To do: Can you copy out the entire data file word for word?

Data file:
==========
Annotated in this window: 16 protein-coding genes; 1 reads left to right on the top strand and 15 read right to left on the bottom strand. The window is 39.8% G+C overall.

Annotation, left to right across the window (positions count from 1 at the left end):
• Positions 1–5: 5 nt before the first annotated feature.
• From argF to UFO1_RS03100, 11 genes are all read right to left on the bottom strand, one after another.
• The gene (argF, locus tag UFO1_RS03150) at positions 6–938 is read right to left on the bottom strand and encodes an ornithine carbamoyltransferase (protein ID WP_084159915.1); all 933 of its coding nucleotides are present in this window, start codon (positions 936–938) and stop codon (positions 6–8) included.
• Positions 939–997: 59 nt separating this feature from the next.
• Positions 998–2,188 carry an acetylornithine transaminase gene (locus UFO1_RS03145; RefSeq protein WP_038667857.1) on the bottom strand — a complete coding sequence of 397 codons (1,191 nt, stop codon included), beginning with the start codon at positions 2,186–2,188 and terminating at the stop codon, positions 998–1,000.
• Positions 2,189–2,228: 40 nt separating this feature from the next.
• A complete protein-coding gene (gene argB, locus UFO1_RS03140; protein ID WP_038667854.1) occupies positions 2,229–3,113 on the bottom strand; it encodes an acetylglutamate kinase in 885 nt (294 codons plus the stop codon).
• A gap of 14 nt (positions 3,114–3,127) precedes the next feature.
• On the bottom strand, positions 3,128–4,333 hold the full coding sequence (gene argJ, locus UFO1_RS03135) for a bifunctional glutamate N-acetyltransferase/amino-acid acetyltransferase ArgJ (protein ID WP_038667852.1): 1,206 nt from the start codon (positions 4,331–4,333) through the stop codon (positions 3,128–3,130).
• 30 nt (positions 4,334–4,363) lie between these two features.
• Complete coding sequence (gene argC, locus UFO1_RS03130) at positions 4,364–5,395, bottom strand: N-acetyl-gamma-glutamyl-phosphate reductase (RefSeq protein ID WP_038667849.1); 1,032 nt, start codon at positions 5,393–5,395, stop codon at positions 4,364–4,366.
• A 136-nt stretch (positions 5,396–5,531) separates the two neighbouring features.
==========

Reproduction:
Annotated in this window: 16 protein-coding genes; 1 reads left to right on the top strand and 15 read right to left on the bottom strand. The window is 39.8% G+C overall.

Annotation, left to right across the window (positions count from 1 at the left end):
• Positions 1–5: 5 nt before the first annotated feature.
• From argF to UFO1_RS03100, 11 genes are all read right to left on the bottom strand, one after another.
• The gene (argF, locus tag UFO1_RS03150) at positions 6–938 is read right to left on the bottom strand and encodes an ornithine carbamoyltransferase (protein ID WP_084159915.1); all 933 of its coding nucleotides are present in this window, start codon (positions 936–938) and stop codon (positions 6–8) included.
• Positions 939–997: 59 nt separating this feature from the next.
• Positions 998–2,188 carry an acetylornithine transaminase gene (locus UFO1_RS03145; RefSeq protein WP_038667857.1) on the bottom strand — a complete coding sequence of 397 codons (1,191 nt, stop codon included), beginning with the start codon at positions 2,186–2,188 and terminating at the stop codon, positions 998–1,000.
• Positions 2,189–2,228: 40 nt separating this feature from the next.
• A complete protein-coding gene (gene argB, locus UFO1_RS03140; protein ID WP_038667854.1) occupies positions 2,229–3,113 on the bottom strand; it encodes an acetylglutamate kinase in 885 nt (294 codons plus the stop codon).
• A gap of 14 nt (positions 3,114–3,127) precedes the next feature.
• On the bottom strand, positions 3,128–4,333 hold the full coding sequence (gene argJ, locus UFO1_RS03135) for a bifunctional glutamate N-acetyltransferase/amino-acid acetyltransferase ArgJ (protein ID WP_038667852.1): 1,206 nt from the start codon (positions 4,331–4,333) through the stop codon (positions 3,128–3,130).
• 30 nt (positions 4,334–4,363) lie between these two features.
• Complete coding sequence (gene argC, locus UFO1_RS03130) at positions 4,364–5,395, bottom strand: N-acetyl-gamma-glutamyl-phosphate reductase (RefSeq protein ID WP_038667849.1); 1,032 nt, start codon at positions 5,393–5,395, stop codon at positions 4,364–4,366.
• A 136-nt stretch (positions 5,396–5,531) separates the two neighbouring features.